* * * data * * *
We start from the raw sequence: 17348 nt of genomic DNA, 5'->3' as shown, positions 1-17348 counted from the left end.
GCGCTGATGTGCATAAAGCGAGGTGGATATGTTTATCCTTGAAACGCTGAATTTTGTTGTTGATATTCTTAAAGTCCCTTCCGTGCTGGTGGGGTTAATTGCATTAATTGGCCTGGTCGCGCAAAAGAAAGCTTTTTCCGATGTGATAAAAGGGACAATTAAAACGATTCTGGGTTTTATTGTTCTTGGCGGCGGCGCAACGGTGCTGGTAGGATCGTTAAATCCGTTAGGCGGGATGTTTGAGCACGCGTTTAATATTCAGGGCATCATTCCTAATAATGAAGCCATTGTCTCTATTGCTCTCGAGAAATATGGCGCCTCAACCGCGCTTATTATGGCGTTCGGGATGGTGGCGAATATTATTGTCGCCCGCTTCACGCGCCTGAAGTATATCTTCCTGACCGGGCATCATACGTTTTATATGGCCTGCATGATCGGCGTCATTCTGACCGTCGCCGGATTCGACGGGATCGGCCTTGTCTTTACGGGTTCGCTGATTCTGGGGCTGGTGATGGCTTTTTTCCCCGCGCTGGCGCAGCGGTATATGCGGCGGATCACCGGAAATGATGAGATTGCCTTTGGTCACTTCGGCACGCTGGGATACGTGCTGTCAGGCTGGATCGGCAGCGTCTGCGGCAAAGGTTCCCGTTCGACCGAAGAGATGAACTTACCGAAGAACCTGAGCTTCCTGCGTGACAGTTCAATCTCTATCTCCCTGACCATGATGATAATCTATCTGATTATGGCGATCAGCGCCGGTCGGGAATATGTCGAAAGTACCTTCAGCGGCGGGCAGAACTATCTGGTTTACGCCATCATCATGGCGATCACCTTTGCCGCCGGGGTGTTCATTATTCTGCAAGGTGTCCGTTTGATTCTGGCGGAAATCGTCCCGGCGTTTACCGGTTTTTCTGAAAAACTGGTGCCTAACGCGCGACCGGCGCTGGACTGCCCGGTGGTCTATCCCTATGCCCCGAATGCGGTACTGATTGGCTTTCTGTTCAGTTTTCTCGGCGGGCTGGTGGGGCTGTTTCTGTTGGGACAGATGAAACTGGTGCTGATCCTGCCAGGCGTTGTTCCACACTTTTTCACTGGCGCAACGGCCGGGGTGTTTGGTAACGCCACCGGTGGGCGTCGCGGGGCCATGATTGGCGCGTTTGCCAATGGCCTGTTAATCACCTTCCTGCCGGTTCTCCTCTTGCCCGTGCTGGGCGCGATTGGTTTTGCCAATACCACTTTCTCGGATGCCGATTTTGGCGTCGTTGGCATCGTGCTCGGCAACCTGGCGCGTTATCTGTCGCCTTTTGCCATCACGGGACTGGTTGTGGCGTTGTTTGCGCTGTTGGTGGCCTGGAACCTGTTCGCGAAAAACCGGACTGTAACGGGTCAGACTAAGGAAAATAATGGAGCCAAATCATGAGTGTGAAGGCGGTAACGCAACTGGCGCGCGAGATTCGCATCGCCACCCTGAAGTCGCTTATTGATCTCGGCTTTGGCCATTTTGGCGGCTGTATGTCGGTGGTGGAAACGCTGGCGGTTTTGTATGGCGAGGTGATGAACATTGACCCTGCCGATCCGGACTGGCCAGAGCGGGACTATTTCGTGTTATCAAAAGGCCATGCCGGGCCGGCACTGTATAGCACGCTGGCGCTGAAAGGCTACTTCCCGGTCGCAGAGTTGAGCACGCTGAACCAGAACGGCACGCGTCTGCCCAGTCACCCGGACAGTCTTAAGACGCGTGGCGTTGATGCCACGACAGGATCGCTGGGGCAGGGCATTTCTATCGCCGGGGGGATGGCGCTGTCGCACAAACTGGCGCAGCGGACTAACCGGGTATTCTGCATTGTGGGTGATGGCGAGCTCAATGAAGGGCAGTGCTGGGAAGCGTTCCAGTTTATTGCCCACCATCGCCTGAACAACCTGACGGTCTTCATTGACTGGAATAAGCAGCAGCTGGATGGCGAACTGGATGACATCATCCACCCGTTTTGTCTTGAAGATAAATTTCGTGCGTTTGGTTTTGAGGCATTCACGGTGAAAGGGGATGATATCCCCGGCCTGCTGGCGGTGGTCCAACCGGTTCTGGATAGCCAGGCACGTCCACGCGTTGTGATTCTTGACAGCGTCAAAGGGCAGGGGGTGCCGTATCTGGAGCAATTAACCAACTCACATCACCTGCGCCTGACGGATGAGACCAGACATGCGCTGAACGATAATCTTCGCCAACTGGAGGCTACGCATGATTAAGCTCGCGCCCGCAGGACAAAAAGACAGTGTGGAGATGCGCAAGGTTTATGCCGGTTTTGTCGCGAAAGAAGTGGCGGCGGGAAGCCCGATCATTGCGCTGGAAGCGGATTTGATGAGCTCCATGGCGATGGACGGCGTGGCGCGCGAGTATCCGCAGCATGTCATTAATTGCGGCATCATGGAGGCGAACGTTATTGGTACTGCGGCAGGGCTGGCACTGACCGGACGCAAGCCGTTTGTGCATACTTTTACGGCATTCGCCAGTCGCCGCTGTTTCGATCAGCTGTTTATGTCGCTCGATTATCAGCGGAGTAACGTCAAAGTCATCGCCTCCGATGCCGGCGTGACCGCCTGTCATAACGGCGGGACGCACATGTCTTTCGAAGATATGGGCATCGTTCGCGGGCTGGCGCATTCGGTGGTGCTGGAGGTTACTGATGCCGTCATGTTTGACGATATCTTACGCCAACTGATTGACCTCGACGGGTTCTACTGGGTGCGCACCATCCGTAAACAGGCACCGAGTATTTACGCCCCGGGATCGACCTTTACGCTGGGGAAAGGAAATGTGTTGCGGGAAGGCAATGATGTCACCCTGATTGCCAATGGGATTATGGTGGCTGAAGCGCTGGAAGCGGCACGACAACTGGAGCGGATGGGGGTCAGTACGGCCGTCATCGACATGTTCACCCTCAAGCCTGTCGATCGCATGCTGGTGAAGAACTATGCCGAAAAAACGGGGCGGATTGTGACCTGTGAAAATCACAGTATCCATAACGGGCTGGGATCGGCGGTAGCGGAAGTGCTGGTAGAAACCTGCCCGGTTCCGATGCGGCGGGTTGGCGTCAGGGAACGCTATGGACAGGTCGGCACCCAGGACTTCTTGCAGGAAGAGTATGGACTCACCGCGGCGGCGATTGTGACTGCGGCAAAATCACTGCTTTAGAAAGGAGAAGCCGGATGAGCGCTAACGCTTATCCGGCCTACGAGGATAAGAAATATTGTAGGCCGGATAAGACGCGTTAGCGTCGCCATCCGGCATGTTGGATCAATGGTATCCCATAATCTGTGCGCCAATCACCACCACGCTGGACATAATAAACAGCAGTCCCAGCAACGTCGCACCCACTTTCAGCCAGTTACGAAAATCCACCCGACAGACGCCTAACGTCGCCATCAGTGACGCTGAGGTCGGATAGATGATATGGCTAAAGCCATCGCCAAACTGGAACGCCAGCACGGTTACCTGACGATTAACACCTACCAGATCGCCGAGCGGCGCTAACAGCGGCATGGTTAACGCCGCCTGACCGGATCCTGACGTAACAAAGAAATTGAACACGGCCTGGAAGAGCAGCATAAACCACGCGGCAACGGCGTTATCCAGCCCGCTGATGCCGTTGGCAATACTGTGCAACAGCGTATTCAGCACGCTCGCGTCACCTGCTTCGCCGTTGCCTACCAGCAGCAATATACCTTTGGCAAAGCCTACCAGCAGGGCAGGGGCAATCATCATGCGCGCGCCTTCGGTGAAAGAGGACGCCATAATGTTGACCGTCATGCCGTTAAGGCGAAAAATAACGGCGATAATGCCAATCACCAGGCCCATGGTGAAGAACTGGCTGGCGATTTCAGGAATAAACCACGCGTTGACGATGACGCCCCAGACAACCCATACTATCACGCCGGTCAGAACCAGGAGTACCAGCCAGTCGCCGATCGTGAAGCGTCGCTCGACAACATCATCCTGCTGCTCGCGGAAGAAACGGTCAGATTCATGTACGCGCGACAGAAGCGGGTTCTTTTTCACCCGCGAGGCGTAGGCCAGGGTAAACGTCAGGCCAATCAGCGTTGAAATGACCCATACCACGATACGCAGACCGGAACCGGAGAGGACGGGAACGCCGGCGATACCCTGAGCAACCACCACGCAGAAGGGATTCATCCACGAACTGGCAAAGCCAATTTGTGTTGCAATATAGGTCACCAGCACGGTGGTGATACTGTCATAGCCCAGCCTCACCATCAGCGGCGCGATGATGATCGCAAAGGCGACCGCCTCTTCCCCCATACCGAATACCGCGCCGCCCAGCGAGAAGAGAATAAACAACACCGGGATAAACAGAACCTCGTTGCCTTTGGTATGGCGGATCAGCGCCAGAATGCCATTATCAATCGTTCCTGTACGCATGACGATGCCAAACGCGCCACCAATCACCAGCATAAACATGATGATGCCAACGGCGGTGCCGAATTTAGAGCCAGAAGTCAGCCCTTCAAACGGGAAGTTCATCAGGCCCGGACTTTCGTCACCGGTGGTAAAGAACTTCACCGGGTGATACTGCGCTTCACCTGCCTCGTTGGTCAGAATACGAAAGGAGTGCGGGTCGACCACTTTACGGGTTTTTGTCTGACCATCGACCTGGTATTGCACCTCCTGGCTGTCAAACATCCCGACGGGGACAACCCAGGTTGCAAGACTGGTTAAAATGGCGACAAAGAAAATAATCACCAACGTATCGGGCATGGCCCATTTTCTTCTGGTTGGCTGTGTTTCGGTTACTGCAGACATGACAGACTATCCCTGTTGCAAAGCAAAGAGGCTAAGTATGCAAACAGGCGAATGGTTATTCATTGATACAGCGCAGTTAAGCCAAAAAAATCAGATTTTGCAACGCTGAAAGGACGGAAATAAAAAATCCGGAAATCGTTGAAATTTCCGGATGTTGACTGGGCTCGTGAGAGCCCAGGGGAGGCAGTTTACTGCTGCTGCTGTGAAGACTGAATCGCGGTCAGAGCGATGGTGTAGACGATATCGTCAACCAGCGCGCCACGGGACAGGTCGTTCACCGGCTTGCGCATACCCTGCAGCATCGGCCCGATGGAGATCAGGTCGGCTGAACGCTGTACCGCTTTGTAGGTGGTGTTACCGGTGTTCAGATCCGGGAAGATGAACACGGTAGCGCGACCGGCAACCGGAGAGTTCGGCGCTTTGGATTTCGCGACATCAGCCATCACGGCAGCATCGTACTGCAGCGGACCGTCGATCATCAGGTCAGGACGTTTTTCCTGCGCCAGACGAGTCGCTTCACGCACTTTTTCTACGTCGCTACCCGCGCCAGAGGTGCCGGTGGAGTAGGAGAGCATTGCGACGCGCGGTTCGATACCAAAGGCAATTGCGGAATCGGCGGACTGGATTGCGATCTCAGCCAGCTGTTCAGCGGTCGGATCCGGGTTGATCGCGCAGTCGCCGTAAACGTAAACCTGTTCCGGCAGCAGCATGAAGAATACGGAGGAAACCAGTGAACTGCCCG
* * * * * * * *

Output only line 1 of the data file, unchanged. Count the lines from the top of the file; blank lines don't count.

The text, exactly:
We start from the raw sequence: 17348 nt of genomic DNA, 5'->3' as shown, positions 1-17348 counted from the left end.